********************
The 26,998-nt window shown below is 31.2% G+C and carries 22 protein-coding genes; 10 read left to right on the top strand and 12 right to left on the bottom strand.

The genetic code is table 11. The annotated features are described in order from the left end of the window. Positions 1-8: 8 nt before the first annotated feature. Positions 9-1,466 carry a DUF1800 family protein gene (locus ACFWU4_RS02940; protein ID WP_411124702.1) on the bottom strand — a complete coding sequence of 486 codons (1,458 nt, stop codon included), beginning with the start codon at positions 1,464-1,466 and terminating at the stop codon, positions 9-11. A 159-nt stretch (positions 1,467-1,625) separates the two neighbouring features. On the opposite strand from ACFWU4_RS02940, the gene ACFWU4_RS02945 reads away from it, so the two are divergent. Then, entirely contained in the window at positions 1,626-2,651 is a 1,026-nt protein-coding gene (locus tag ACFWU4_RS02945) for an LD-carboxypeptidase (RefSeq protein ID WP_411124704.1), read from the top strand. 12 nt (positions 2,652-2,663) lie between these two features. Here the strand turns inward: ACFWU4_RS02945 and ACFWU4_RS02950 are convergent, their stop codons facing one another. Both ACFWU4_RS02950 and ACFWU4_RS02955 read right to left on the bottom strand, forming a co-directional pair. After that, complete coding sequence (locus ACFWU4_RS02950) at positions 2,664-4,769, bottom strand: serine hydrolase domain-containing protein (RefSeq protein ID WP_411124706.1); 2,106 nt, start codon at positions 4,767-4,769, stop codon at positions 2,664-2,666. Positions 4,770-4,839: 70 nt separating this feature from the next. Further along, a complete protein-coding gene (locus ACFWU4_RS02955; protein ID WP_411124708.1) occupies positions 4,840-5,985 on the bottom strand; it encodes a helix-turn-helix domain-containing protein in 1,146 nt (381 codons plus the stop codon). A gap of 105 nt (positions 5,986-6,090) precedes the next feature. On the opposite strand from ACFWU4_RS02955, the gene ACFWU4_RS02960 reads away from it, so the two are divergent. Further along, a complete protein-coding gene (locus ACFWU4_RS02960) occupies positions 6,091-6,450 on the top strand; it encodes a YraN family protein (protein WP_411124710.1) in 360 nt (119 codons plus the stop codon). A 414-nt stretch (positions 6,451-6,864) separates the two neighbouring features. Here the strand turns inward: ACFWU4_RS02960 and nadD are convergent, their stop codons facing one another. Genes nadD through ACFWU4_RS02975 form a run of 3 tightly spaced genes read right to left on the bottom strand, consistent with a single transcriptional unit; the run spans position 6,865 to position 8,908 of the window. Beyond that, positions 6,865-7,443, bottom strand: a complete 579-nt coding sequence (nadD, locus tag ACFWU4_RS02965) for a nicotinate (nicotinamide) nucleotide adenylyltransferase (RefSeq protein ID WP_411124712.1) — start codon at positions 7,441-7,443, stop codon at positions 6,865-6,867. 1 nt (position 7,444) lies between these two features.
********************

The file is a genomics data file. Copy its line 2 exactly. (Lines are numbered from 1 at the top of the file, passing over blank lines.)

The genetic code is table 11. The annotated features are described in order from the left end of the window. Positions 1-8: 8 nt before the first annotated feature. Positions 9-1,466 carry a DUF1800 family protein gene (locus ACFWU4_RS02940; protein ID WP_411124702.1) on the bottom strand — a complete coding sequence of 486 codons (1,458 nt, stop codon included), beginning with the start codon at positions 1,464-1,466 and terminating at the stop codon, positions 9-11. A 159-nt stretch (positions 1,467-1,625) separates the two neighbouring features. On the opposite strand from ACFWU4_RS02940, the gene ACFWU4_RS02945 reads away from it, so the two are divergent. Then, entirely contained in the window at positions 1,626-2,651 is a 1,026-nt protein-coding gene (locus tag ACFWU4_RS02945) for an LD-carboxypeptidase (RefSeq protein ID WP_411124704.1), read from the top strand. 12 nt (positions 2,652-2,663) lie between these two features. Here the strand turns inward: ACFWU4_RS02945 and ACFWU4_RS02950 are convergent, their stop codons facing one another. Both ACFWU4_RS02950 and ACFWU4_RS02955 read right to left on the bottom strand, forming a co-directional pair. After that, complete coding sequence (locus ACFWU4_RS02950) at positions 2,664-4,769, bottom strand: serine hydrolase domain-containing protein (RefSeq protein ID WP_411124706.1); 2,106 nt, start codon at positions 4,767-4,769, stop codon at positions 2,664-2,666. Positions 4,770-4,839: 70 nt separating this feature from the next. Further along, a complete protein-coding gene (locus ACFWU4_RS02955; protein ID WP_411124708.1) occupies positions 4,840-5,985 on the bottom strand; it encodes a helix-turn-helix domain-containing protein in 1,146 nt (381 codons plus the stop codon). A gap of 105 nt (positions 5,986-6,090) precedes the next feature. On the opposite strand from ACFWU4_RS02955, the gene ACFWU4_RS02960 reads away from it, so the two are divergent. Further along, a complete protein-coding gene (locus ACFWU4_RS02960) occupies positions 6,091-6,450 on the top strand; it encodes a YraN family protein (protein WP_411124710.1) in 360 nt (119 codons plus the stop codon). A 414-nt stretch (positions 6,451-6,864) separates the two neighbouring features. Here the strand turns inward: ACFWU4_RS02960 and nadD are convergent, their stop codons facing one another. Genes nadD through ACFWU4_RS02975 form a run of 3 tightly spaced genes read right to left on the bottom strand, consistent with a single transcriptional unit; the run spans position 6,865 to position 8,908 of the window. Beyond that, positions 6,865-7,443, bottom strand: a complete 579-nt coding sequence (nadD, locus tag ACFWU4_RS02965) for a nicotinate (nicotinamide) nucleotide adenylyltransferase (RefSeq protein ID WP_411124712.1) — start codon at positions 7,441-7,443, stop codon at positions 6,865-6,867. 1 nt (position 7,444) lies between these two features.